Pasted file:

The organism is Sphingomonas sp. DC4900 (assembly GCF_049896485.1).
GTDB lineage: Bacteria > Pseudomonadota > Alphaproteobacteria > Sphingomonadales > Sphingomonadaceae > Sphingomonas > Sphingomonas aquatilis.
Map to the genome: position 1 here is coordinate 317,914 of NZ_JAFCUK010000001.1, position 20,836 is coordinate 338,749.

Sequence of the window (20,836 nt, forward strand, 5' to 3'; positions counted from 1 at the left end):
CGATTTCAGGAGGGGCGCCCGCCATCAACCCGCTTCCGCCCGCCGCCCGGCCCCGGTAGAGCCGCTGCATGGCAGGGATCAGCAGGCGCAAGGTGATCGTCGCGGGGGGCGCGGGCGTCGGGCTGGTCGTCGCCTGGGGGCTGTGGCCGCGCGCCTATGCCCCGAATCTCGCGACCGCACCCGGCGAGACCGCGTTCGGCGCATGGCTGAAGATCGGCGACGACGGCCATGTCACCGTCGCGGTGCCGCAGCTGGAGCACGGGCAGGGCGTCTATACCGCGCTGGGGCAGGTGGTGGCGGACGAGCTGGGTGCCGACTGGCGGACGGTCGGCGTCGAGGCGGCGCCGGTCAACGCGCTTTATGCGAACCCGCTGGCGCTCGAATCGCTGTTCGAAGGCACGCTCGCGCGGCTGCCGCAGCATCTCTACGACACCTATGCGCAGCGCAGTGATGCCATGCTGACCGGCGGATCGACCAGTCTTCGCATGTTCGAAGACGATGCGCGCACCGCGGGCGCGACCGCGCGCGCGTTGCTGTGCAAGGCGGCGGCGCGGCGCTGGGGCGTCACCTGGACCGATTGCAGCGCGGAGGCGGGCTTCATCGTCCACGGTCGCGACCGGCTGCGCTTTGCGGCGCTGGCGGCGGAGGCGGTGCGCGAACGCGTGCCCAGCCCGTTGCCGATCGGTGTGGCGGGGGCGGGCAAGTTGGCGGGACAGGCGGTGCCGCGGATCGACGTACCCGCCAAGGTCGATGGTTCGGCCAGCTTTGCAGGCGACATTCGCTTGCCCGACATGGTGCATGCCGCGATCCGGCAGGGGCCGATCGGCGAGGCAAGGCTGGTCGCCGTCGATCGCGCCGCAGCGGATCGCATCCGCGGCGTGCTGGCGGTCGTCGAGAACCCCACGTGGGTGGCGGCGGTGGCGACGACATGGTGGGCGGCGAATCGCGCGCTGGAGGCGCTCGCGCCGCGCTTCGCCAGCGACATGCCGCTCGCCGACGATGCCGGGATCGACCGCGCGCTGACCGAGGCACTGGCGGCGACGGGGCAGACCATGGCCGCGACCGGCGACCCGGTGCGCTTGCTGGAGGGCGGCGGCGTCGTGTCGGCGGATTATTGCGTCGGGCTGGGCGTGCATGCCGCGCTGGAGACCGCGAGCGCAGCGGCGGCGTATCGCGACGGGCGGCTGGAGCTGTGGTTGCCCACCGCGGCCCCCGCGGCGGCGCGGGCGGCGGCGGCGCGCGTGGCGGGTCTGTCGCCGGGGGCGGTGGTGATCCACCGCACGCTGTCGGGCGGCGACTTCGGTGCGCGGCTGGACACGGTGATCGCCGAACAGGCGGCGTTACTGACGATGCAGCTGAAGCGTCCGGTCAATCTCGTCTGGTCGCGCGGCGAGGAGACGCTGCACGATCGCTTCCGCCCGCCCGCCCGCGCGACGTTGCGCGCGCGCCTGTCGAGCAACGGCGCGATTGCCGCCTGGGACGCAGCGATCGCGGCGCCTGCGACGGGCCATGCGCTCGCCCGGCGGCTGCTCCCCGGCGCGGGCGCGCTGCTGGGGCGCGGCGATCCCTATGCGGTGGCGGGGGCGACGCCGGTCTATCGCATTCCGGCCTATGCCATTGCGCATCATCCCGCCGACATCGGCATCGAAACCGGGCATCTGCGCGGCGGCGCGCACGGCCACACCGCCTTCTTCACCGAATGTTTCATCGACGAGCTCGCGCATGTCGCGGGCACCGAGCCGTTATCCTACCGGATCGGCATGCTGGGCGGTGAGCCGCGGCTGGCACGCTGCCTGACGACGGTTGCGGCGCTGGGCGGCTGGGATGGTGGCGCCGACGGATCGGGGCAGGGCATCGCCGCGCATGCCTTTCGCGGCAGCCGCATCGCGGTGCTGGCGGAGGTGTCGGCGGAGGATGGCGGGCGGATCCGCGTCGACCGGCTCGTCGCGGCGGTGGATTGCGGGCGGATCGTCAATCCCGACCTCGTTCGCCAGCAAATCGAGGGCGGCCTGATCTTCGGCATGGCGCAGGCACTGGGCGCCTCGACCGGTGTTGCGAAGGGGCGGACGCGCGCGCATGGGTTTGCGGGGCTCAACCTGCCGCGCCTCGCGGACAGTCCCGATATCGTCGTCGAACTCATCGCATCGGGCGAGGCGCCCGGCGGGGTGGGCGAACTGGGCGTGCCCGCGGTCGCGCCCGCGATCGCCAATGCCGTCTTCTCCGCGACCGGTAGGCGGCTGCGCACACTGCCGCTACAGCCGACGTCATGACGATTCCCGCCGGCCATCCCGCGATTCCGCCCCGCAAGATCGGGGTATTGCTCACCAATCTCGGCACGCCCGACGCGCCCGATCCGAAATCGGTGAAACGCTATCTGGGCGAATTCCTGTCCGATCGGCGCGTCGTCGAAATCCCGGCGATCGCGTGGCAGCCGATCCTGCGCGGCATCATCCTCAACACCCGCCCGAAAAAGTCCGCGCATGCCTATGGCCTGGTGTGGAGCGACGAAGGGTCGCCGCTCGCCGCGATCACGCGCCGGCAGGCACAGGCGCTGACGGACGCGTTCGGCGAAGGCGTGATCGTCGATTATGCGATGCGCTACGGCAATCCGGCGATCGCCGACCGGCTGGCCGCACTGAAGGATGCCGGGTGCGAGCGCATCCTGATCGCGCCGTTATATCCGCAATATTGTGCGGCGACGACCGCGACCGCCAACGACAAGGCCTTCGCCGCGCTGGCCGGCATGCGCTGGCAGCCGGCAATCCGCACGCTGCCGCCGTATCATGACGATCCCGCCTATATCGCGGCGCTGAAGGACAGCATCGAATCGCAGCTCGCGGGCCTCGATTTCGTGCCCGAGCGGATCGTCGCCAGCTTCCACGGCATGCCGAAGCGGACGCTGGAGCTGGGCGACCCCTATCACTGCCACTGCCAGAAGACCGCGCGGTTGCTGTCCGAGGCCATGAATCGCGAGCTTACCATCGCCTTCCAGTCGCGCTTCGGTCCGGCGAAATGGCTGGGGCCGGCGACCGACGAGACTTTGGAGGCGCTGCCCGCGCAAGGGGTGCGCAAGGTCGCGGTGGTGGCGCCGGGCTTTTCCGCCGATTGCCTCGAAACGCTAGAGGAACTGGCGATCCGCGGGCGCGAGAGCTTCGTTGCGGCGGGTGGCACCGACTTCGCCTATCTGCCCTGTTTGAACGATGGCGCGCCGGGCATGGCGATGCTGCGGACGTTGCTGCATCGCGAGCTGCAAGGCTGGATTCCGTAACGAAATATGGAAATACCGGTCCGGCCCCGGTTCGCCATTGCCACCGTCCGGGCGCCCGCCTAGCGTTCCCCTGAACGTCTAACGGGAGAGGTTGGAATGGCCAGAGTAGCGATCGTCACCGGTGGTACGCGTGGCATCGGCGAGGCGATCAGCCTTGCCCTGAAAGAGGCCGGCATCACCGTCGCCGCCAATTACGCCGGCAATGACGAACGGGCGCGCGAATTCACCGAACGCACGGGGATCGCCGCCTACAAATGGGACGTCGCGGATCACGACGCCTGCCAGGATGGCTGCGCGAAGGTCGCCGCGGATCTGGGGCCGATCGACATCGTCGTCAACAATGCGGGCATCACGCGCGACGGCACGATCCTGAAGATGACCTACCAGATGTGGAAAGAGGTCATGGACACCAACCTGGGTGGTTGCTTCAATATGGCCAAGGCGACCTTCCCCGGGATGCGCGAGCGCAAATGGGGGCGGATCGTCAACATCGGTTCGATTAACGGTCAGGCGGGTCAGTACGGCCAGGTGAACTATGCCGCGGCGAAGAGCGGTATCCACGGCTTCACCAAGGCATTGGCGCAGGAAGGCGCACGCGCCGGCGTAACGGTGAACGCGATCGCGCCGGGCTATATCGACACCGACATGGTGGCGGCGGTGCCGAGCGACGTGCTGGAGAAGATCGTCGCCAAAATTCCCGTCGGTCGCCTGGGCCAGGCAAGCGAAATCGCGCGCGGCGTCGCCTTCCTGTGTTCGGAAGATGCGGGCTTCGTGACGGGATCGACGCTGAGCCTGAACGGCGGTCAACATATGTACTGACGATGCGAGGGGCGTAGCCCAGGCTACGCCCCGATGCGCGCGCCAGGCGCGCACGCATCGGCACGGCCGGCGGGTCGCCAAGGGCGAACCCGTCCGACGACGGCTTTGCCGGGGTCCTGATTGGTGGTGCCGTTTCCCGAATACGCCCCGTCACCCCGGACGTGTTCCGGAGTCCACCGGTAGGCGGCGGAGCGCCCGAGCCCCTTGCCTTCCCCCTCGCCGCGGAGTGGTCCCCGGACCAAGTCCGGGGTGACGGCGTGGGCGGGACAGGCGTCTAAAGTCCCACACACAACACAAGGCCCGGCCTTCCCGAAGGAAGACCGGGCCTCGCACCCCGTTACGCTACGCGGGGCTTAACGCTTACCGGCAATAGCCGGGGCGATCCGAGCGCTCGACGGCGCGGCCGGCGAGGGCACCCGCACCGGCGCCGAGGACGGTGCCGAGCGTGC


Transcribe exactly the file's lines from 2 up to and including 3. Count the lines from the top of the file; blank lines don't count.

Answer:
GTDB lineage: Bacteria > Pseudomonadota > Alphaproteobacteria > Sphingomonadales > Sphingomonadaceae > Sphingomonas > Sphingomonas aquatilis.
Map to the genome: position 1 here is coordinate 317,914 of NZ_JAFCUK010000001.1, position 20,836 is coordinate 338,749.